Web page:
On the importance of technologies in pro kite surfing: “Like with any of these sports, there are so many applications for technology to come in and improve what we're doing. There's anything from the human performance standpoint, there's the motion capturing standpoint with action cameras, there's the research and development of the equipment standpoint, where you can catalog all these different models of equipment with different sensors, and start to compare things digitally instead of just going by feel. I would say that I have mixed feelings across the board with all of those technologies. Because at one point we are just out in the elements where it's kind of a dance between yourself and mother nature. And a lot of times different pieces of tech just kind of get in the way of that connection. And then other times, these are incredibly useful tools that help you feel better and succeed, and then take this passion that we have and showcase it with the world. So it's pretty cool to see all the different applications that you can use with tech and being involved with a sport like kite boarding”.
On his favorite technologies: “I use the basic heart rate monitor for training. And one of my favorite ways to train is to do zone training by maintaining an elevated heart rate and keeping it in different zones. I find that to be a very simple, and yet super fun and a beneficial workout. I also spent almost a year wearing a Whoop. And that was super cool (..) For training, I find it super beneficial. Obviously, it's great to be able to spend six months where we have different blocks. And I have an incredible personal trainer here that's super into analyzing all of this information and seeing what works for me, because obviously, all of these training programs are so person specific and sport specific. So it is fun to have one of these more advanced companies in an extreme sport, like kite boarding, which generally doesn't have the same sort of training programs that you could say that the NFL or NBA would have”.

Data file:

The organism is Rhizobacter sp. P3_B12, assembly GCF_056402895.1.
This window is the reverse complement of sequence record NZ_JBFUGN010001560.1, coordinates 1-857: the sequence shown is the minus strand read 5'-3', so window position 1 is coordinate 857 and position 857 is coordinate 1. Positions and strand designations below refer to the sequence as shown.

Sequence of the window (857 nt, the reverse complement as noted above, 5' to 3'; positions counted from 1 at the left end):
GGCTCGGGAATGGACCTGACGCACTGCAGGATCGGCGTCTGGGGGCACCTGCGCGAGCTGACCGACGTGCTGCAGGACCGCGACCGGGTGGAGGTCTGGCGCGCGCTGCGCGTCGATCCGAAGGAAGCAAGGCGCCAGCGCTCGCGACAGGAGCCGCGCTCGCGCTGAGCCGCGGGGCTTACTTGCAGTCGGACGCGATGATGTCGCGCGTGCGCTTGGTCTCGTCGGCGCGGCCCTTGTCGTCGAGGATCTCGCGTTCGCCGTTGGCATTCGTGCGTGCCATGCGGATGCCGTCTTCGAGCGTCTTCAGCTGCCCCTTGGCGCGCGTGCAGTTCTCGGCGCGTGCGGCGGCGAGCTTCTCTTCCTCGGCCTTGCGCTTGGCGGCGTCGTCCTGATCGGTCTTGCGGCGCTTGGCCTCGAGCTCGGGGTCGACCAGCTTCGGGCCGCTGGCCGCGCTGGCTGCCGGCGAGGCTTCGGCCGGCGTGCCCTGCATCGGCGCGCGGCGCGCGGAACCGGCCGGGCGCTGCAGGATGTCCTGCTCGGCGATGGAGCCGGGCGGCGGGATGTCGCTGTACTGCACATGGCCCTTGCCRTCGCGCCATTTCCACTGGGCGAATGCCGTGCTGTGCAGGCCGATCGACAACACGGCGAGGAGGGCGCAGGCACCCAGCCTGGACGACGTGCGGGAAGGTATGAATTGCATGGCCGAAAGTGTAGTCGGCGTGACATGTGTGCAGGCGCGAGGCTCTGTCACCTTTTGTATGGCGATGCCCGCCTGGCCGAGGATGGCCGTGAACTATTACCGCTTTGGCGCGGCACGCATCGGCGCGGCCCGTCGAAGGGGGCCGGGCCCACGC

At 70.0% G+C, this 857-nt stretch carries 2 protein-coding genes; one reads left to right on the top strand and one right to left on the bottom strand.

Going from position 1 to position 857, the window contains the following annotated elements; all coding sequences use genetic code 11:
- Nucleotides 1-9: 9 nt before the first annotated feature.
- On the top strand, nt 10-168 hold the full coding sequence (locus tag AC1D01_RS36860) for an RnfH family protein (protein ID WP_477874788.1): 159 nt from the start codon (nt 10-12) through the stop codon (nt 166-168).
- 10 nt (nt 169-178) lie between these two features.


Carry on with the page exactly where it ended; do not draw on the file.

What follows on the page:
On his frustration with technologies sometimes: “I do like all of the information that I get, but I get a little bit frustrated when the results or the readings that I'm getting aren't what I want to see. To me, especially with competition, there's so many times when I might not be in the perfect physical state. There might be different things that have impacted where I'm at. But if I'm pushed up against a wall and there's a huge swell and there are big waves and we need to go out there. That's like, it's the day, but it doesn't matter what my watch says, if it's the day. I have to go. And so then it's almost discouraging looking at readings that are not paired with that day. So that frustrated me, because I feel like there is a sense of mind over matter where if I am determined to do something, and it doesn't matter what my readings say, I can make it happen and it'll end up being the best day ever. So I'd say, for competitions, or for the really big days, I don't like having that information”.